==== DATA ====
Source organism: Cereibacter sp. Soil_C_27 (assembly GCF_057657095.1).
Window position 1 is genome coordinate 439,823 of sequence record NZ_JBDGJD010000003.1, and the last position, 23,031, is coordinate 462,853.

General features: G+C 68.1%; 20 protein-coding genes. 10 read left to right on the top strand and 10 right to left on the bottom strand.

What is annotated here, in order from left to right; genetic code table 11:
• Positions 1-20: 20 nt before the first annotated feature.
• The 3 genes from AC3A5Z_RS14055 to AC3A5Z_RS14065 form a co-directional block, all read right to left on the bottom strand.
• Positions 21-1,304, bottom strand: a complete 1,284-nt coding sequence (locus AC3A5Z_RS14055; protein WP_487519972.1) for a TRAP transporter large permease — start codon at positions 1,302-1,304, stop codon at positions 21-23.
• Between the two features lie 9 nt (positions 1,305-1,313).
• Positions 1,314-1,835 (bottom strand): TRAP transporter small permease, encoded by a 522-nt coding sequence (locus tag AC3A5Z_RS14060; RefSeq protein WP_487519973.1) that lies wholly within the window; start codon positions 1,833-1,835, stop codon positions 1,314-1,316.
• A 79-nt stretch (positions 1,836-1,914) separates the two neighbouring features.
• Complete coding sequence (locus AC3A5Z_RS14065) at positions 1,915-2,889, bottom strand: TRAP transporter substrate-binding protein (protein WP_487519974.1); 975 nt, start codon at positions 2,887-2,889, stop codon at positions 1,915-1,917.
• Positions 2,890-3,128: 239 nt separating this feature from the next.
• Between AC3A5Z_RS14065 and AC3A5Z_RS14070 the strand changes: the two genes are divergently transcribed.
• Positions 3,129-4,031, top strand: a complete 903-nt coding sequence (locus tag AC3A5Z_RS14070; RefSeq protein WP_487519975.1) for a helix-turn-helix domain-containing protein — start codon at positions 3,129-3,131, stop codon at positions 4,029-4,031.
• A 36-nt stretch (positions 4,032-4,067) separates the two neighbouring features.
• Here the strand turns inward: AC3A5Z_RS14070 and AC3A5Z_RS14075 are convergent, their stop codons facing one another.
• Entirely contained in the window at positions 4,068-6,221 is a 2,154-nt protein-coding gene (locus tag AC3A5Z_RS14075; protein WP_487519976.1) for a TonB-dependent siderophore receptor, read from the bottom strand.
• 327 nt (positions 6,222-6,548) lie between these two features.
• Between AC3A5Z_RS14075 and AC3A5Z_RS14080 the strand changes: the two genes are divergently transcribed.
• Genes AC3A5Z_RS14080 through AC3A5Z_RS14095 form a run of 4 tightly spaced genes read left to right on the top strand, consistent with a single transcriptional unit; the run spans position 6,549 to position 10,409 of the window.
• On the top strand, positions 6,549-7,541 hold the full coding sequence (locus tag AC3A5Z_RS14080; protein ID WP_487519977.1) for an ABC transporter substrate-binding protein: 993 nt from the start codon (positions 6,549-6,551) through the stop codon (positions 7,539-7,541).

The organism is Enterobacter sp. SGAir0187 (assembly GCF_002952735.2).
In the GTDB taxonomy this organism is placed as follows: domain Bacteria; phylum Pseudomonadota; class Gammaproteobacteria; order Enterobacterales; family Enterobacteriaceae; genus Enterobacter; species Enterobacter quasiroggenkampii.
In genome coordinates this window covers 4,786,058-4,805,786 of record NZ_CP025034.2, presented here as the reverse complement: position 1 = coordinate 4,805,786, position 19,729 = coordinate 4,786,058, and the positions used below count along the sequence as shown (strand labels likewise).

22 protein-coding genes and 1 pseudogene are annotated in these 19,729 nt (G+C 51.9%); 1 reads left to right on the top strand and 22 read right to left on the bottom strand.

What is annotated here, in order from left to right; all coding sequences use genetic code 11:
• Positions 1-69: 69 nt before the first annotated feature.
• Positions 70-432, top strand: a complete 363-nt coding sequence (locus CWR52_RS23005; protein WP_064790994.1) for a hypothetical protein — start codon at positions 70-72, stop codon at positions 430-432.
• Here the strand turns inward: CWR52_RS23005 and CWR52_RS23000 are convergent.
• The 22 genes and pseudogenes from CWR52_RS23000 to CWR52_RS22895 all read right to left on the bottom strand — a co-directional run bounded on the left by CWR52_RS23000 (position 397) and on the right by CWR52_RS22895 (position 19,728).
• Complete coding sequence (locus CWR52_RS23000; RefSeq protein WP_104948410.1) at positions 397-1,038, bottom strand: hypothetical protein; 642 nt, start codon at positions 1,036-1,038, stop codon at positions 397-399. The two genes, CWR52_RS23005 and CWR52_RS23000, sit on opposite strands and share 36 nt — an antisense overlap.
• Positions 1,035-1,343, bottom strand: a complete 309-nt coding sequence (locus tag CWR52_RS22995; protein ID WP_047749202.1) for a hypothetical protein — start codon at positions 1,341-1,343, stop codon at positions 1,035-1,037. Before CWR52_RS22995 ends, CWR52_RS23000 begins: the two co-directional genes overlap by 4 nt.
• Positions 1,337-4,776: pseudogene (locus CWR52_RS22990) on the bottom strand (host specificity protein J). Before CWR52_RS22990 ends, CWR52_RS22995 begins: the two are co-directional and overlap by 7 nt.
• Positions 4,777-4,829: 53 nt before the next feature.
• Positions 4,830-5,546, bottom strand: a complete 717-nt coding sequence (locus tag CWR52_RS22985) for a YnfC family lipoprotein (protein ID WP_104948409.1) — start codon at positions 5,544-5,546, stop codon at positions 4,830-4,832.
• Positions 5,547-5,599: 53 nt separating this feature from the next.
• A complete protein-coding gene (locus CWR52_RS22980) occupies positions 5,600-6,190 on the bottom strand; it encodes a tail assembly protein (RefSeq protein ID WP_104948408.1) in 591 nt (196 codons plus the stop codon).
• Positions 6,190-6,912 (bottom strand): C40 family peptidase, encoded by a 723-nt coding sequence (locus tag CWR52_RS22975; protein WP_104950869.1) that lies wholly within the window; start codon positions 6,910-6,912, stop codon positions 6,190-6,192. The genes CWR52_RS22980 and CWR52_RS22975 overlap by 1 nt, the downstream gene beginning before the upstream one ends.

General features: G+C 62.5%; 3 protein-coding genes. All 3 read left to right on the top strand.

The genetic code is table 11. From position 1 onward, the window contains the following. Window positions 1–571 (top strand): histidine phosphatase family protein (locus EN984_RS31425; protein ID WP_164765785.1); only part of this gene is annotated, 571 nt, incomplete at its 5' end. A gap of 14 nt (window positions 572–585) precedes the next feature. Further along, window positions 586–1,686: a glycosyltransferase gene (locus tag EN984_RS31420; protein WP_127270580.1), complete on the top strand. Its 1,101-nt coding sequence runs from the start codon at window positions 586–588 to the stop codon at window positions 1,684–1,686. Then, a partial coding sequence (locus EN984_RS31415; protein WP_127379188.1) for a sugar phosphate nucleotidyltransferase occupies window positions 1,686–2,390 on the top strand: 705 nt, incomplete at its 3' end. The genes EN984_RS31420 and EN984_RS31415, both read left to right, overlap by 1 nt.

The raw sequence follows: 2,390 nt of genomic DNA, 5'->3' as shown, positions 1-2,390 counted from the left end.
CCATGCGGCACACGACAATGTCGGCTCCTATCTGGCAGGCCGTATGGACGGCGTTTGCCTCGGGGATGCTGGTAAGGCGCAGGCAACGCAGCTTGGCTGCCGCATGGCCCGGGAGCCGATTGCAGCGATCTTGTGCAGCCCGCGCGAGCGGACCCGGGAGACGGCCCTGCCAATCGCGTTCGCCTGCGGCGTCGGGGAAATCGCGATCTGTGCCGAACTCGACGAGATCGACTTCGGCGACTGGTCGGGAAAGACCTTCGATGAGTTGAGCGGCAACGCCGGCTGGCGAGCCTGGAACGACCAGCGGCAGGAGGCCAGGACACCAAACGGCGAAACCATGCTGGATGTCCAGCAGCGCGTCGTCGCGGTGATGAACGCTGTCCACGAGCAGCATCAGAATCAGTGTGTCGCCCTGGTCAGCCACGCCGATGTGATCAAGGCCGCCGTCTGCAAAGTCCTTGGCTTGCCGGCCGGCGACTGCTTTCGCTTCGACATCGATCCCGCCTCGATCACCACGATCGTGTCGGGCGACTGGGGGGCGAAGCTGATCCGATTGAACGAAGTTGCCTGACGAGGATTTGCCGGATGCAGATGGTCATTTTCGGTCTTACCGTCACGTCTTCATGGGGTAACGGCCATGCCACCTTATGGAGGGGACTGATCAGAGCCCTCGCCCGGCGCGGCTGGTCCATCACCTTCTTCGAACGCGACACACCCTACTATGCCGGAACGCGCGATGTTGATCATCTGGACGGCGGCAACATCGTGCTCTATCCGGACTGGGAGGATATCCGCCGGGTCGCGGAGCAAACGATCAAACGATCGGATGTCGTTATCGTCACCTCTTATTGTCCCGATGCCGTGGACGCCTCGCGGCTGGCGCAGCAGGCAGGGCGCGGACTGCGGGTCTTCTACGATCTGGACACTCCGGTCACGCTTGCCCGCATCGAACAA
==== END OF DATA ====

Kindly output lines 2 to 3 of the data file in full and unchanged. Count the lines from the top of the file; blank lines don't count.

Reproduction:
Window position 1 is genome coordinate 439,823 of sequence record NZ_JBDGJD010000003.1, and the last position, 23,031, is coordinate 462,853.

General features: G+C 68.1%; 20 protein-coding genes. 10 read left to right on the top strand and 10 right to left on the bottom strand.